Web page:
Solution Graphics

The N4YG DDS system was originally designed for the HW-101, whose VFO drifted badly and tuned erratically. The DDS project was very successful and made the HW-101 a winner. It compares very favorably to the most expensive rigs out there in terms of stability and convenience of operation. Over a period of about 6 years, it became evident that the same hardware and most of the firmware associated with the system was directly applicable to other old radios which used analog VFOs and PTOs. The system is particularly applicable to transceivers which have digital frequency readout, making the installation into the transceiver much simpler and requiring less modification to the radio internally and no modification at all externally. Ten Tec transceivers with PTOs and the Drake TR7 (also the RV7) are good examples. The frequency range of all these transceivers is 5.000 to 5.500 MHz, although they need not be the same.


The system consists of a PC board measuring 3 inches by 3 inches, an incremental encoder to which the main tuning knob is attached for tuning and interconnecting cables which provide the interface between the PC board and the transceiver. Additional components are required for the Heathkit SB and HW series of gear. These are a liguid crystal display (LCD), a band sensor. a potentiomenter for receiver incremental tuning (RIT) and a pushbutton switch. Unlike many DDS boards which have only a few millivolts of RF output, the N4YG DDS board has an integral output amplifier with adjustable output up to 20 volts peak-to-peak, which is sufficient drive for almost any application. The board accepts either 12.6 VAC or 8 to 12 VDC to power the system.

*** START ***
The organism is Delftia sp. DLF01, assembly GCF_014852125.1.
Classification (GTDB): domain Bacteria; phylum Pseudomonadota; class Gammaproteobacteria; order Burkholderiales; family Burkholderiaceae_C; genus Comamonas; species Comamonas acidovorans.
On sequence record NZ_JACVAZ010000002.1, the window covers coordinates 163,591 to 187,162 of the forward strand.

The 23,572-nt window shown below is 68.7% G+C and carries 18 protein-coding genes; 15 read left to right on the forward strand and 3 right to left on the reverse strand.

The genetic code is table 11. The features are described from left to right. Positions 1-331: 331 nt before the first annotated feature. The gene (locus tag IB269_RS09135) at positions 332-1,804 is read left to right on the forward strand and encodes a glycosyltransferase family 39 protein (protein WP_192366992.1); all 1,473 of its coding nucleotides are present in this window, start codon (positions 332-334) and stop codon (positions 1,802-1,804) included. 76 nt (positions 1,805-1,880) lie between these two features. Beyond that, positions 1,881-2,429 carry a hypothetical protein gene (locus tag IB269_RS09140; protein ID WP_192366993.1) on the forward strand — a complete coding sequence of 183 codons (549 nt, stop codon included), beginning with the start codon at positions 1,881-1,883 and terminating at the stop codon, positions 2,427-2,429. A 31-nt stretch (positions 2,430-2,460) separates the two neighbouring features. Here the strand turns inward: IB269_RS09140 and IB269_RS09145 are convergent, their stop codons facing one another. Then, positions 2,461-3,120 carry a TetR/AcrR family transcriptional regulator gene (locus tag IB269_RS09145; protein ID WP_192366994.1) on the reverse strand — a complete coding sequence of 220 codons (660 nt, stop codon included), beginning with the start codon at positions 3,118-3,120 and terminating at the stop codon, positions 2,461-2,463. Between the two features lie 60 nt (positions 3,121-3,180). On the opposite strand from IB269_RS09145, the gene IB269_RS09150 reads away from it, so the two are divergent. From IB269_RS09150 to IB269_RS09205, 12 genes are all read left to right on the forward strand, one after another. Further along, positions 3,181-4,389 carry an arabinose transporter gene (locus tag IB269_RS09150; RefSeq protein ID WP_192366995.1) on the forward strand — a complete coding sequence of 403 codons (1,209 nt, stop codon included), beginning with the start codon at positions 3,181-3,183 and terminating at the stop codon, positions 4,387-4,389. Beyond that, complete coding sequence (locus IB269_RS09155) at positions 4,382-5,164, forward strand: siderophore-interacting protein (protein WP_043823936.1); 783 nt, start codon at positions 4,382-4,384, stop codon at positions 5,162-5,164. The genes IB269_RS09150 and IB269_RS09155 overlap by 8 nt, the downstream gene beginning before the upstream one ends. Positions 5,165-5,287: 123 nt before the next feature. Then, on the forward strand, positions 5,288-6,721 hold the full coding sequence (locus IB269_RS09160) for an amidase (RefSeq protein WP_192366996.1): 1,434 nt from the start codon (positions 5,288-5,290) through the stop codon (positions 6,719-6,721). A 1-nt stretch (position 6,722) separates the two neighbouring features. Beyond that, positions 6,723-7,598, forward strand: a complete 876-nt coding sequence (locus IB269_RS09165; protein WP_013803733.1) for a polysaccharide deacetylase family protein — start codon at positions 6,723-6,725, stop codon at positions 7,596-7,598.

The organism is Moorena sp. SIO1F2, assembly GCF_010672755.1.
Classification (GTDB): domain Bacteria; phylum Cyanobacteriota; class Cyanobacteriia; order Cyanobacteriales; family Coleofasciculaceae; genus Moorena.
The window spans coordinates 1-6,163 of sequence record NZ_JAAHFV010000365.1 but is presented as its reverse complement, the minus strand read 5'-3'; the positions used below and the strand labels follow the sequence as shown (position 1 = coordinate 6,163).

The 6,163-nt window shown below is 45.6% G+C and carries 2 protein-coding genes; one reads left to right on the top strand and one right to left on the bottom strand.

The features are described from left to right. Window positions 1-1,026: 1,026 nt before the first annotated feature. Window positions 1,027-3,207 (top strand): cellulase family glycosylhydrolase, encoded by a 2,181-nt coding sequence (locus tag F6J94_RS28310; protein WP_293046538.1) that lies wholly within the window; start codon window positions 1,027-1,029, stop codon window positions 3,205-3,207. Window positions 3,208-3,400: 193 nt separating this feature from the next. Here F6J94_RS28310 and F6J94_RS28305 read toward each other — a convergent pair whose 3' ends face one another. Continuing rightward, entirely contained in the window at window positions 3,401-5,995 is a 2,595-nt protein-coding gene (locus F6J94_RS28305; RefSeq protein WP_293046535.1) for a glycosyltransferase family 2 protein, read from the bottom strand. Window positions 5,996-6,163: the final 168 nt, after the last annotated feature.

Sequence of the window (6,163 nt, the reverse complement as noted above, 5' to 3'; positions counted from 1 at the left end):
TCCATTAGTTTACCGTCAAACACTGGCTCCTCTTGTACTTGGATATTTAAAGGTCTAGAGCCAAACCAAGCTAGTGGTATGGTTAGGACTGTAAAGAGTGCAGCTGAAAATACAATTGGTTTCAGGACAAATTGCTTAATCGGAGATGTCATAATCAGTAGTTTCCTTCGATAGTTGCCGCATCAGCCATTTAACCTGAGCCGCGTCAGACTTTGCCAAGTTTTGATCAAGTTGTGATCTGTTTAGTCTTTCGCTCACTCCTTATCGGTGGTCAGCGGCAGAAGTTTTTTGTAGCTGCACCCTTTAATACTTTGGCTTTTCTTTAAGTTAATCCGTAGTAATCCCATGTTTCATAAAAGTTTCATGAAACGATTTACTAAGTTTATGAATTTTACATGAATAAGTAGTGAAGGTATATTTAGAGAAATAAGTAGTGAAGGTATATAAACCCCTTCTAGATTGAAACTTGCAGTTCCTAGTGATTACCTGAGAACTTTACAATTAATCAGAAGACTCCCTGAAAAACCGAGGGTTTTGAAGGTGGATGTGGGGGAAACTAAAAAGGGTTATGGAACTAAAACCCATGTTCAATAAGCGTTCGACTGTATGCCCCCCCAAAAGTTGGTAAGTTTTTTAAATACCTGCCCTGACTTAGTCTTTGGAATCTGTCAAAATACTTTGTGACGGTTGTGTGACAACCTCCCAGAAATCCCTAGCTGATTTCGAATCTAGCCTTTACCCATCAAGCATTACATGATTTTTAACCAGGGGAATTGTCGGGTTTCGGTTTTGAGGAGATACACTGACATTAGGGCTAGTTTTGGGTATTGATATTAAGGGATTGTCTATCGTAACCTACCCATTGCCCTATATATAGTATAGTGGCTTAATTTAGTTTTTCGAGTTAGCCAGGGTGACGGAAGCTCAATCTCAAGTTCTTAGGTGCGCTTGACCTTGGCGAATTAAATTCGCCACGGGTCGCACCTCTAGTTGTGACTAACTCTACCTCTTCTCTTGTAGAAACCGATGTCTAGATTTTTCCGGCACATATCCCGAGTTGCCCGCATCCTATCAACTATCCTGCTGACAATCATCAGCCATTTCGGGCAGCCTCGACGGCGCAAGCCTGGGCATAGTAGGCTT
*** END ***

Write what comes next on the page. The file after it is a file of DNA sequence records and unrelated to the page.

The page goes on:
For additional information on the N4YG DDS system and your particular application, click on one of the links below.

Ten Tec Transceivers Using PTOs

Drake Rigs Using PTOs

Heathkit SB- & HW- Gear

Standalone VFOs


The Corsair II is an example of a great rig with a poor CW sidetone. A nice sounding sidetone requires a good sine wave and proper shaping of the leading and trailing edges of the keyed waveform. While analog techniques can provide a good sidetone, direct digital synthesis(DDS) has been found to provide a superior sound. That's right, DDS applied to audio frequencies. While it may seem difficult and overkill for audio applications, the implementation at audio frequencies is much simpler than with RF. The only active component (other than a 5 volt regulator), is a single 18-pin 16F88. The hardware is not only simple but inexpensive, yet it provides a predictable, repeatable and stable sidetone. The frequency determining components normally seen in analog sidetone circuits are absent in the DDS circuit. The internal 8 MHz oscillator in the 16F88 provides the timing for the entire operation. The leading and trailing edges are digitally shaped so that popping and thumping is eliminated to the extent not possible in analog circuits. The entire circuit is contained on a PC board measuring 1.2 by 3.0 inches. It is specifically designed for older Ten Tec rigs and interfaces with the audio and keying circuits with 4 connections through which the board receives power and keying and output the sidetone to the audio amplifier in the transceiver. Output level and tone are adjustable with trim pots on the board.

The printed circuit board has been designed so that it can also be used as a Code Practice Oscillator. An audio amplifier is provided which gives ample sound even for demonstrations. Some components positions are left unfilled in either the sidetone or code practice application with only the components required installed.

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